The irony surely can’t be lost that an anti-establishment musical that talks of “Sticking it to the man” has been written by two of the most quintessentially British establishment figures in modern popular culture. Andrew Lloyd Webber and Julian Fellowes both sit on the benches of the House of Lords, somewhere that couldn’t be further removed from the guitar strings world of this screen to stage adaptation.
Lloyd Webber has of course got some history when it comes to rock. Delving into his back catalogue in the early years there is a definite rock influence to be heard so probably no real surprise. Fellows seems to be a more unusual fit, but this is a story that is primarily about children finding a voice and about a lost man finding an anchor in life which just so happens to be those same children, so perhaps that human story is universal and matters not your background.
Based on the Jack Black film of 2003 School of Rock is a pretty familiar premise. Dewey is a down and out waster, thrown out of his beloved band and crashing at a friends house where he has already more than outstayed his welcome. Masquerading as his best friend he blags his way into becoming a supply teacher at well to do Horace Green High School. With his initial distaste of the prim school kids soon subsiding he spies the opportunity to teach them all his beloved rock and to form a new band. With all kinds of messages in the there to read as you will about education, upbringing and even a bit of class this is a pretty simple tale but with a solid moral compass all the same.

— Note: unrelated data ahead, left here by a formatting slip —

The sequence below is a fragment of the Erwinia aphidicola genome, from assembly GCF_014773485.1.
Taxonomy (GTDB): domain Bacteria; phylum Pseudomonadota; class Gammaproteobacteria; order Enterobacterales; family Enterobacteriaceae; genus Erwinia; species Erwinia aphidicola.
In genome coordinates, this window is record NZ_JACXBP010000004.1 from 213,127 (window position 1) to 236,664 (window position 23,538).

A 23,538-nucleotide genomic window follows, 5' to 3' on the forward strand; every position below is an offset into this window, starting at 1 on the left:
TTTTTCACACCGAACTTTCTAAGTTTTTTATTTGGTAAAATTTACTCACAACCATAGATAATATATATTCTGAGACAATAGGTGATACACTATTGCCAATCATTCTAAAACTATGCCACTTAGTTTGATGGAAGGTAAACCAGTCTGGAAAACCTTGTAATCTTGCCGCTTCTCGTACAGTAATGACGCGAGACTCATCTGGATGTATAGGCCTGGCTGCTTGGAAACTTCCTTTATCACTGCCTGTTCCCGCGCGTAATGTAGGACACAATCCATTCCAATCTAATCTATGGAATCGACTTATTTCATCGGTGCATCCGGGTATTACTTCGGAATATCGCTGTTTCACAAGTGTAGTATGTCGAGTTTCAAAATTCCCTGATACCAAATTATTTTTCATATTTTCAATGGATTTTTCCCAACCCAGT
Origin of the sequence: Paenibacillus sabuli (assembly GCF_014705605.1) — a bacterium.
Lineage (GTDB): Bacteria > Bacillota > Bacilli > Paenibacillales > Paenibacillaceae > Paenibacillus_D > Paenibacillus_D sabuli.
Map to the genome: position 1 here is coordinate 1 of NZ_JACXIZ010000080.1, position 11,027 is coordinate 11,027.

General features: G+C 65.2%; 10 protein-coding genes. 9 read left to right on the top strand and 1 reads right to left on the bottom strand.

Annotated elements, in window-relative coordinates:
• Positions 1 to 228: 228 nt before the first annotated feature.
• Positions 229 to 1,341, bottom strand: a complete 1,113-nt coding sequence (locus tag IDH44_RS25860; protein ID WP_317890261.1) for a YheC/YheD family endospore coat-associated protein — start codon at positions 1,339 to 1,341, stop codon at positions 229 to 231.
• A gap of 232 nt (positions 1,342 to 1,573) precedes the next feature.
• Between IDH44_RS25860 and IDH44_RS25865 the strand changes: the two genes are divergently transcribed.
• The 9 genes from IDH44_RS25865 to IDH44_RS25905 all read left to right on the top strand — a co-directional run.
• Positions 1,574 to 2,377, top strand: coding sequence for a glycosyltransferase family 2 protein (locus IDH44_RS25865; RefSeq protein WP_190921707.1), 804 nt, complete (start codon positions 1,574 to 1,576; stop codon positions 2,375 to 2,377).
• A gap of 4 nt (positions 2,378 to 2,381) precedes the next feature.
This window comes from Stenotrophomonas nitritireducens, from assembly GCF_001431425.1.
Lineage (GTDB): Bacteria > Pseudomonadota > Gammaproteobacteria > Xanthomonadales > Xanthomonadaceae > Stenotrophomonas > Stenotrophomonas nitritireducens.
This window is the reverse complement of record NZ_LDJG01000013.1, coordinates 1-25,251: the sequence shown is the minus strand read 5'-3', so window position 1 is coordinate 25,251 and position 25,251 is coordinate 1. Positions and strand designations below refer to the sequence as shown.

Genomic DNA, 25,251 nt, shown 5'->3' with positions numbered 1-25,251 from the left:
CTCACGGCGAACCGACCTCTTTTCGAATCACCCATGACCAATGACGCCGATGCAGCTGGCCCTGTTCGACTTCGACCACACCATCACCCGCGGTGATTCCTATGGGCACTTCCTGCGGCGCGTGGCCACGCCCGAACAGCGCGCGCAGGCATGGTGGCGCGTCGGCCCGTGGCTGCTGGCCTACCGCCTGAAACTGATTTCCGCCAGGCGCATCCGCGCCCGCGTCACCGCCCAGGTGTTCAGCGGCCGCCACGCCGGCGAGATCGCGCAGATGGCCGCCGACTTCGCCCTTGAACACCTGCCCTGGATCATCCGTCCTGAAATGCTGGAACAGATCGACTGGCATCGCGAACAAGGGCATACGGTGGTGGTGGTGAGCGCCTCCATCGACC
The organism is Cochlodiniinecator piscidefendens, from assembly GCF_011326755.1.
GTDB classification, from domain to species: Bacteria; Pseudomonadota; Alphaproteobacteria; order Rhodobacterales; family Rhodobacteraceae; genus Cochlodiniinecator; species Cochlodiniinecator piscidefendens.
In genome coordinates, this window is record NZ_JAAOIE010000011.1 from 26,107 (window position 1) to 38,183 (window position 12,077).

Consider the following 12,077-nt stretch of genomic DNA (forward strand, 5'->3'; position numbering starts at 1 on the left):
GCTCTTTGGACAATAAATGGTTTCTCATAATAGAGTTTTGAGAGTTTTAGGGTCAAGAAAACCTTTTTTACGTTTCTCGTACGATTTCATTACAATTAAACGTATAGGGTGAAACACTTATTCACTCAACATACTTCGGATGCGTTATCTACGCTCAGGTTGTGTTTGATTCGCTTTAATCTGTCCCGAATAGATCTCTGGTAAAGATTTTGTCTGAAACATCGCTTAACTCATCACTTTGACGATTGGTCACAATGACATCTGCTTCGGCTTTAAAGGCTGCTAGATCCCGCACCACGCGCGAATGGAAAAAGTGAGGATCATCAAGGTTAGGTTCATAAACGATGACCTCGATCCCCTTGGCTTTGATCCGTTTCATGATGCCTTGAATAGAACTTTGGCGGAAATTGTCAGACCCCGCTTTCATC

Fellowes and Lloyd Webber, along with lyricist Glenn Slater try hard to avoid too much sentimentality and you can see they have tried to keep a rock edge, but this isn’t always successful. When the kids sing their song pleading to their parents “If only you would listen” it borders on the saccharin but does strike a bit of a chord at the same time. That however is mainly due to the uniformly outstanding performances of the children in this show.
It is no understatement to say that these kids are quite simply outstanding. Each of them have created and portray vivid and real characters of their own. With singing, dancing and acting all in the bag they are shining examples of just what standards children can achieve in this business. They are fearless, funny and supremely talented, and if, as Lloyd Webber’s announcement at the start of the show states, they really are playing their own instruments then Broadway has a remarkable pool of talent heading its way in the future.
If this group of kids are remarkable then they also have the talents of leading man Alex Brightman to thank for being the glue that brings them all together. Whilst Brightman may have done nothing particularly innovative with the role (it is all very Jack Black) he exudes so much energy that it energises the entire production. With what is otherwise a collection of pretty standard performances from the rest of the cast set upon pretty unremarkable designs by Anna Luizos this could easily have the hallmark of a very dreary night. Brightman saves the day with his bounding enthusiasm and his clear respect for the young cast that support him all the way.
Annoyingly you will leave the Winter Garden nodding your head to the strains of “Stick it to the man” for the rest of the night in your head but the memory that you will take away more than any other will be just how phenomenal those kids were.